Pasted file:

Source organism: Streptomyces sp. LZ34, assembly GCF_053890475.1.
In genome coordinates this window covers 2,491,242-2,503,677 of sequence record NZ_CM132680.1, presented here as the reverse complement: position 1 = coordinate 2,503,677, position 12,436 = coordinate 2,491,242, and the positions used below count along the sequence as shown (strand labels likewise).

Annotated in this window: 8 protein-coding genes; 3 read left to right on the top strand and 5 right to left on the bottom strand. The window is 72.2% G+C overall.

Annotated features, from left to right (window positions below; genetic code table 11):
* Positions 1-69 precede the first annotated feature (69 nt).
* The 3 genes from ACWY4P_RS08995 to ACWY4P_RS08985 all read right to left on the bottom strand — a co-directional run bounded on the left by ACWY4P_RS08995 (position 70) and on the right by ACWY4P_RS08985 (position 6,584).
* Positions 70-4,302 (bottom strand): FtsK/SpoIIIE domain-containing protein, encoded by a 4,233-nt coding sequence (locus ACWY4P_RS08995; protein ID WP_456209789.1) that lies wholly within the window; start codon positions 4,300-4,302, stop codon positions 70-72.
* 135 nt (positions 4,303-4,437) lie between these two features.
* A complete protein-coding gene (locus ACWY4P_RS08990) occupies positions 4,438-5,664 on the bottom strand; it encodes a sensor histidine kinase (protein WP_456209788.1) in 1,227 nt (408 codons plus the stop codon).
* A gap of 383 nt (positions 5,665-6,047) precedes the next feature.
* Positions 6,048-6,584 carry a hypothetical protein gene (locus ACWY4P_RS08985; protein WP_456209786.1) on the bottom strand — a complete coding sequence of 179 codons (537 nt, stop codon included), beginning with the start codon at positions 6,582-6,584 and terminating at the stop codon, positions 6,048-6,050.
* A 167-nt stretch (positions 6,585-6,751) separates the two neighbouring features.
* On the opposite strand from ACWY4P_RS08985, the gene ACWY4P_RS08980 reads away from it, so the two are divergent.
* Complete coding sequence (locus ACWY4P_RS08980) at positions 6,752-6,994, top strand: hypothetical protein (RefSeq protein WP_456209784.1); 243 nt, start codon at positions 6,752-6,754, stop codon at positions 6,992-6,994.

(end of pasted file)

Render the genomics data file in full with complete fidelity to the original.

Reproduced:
Source organism: Streptomyces sp. LZ34, assembly GCF_053890475.1.
In genome coordinates this window covers 2,491,242-2,503,677 of sequence record NZ_CM132680.1, presented here as the reverse complement: position 1 = coordinate 2,503,677, position 12,436 = coordinate 2,491,242, and the positions used below count along the sequence as shown (strand labels likewise).

Annotated in this window: 8 protein-coding genes; 3 read left to right on the top strand and 5 right to left on the bottom strand. The window is 72.2% G+C overall.

Annotated features, from left to right (window positions below; genetic code table 11):
* Positions 1-69 precede the first annotated feature (69 nt).
* The 3 genes from ACWY4P_RS08995 to ACWY4P_RS08985 all read right to left on the bottom strand — a co-directional run bounded on the left by ACWY4P_RS08995 (position 70) and on the right by ACWY4P_RS08985 (position 6,584).
* Positions 70-4,302 (bottom strand): FtsK/SpoIIIE domain-containing protein, encoded by a 4,233-nt coding sequence (locus ACWY4P_RS08995; protein ID WP_456209789.1) that lies wholly within the window; start codon positions 4,300-4,302, stop codon positions 70-72.
* 135 nt (positions 4,303-4,437) lie between these two features.
* A complete protein-coding gene (locus ACWY4P_RS08990) occupies positions 4,438-5,664 on the bottom strand; it encodes a sensor histidine kinase (protein WP_456209788.1) in 1,227 nt (408 codons plus the stop codon).
* A gap of 383 nt (positions 5,665-6,047) precedes the next feature.
* Positions 6,048-6,584 carry a hypothetical protein gene (locus ACWY4P_RS08985; protein WP_456209786.1) on the bottom strand — a complete coding sequence of 179 codons (537 nt, stop codon included), beginning with the start codon at positions 6,582-6,584 and terminating at the stop codon, positions 6,048-6,050.
* A 167-nt stretch (positions 6,585-6,751) separates the two neighbouring features.
* On the opposite strand from ACWY4P_RS08985, the gene ACWY4P_RS08980 reads away from it, so the two are divergent.
* Complete coding sequence (locus ACWY4P_RS08980) at positions 6,752-6,994, top strand: hypothetical protein (RefSeq protein WP_456209784.1); 243 nt, start codon at positions 6,752-6,754, stop codon at positions 6,992-6,994.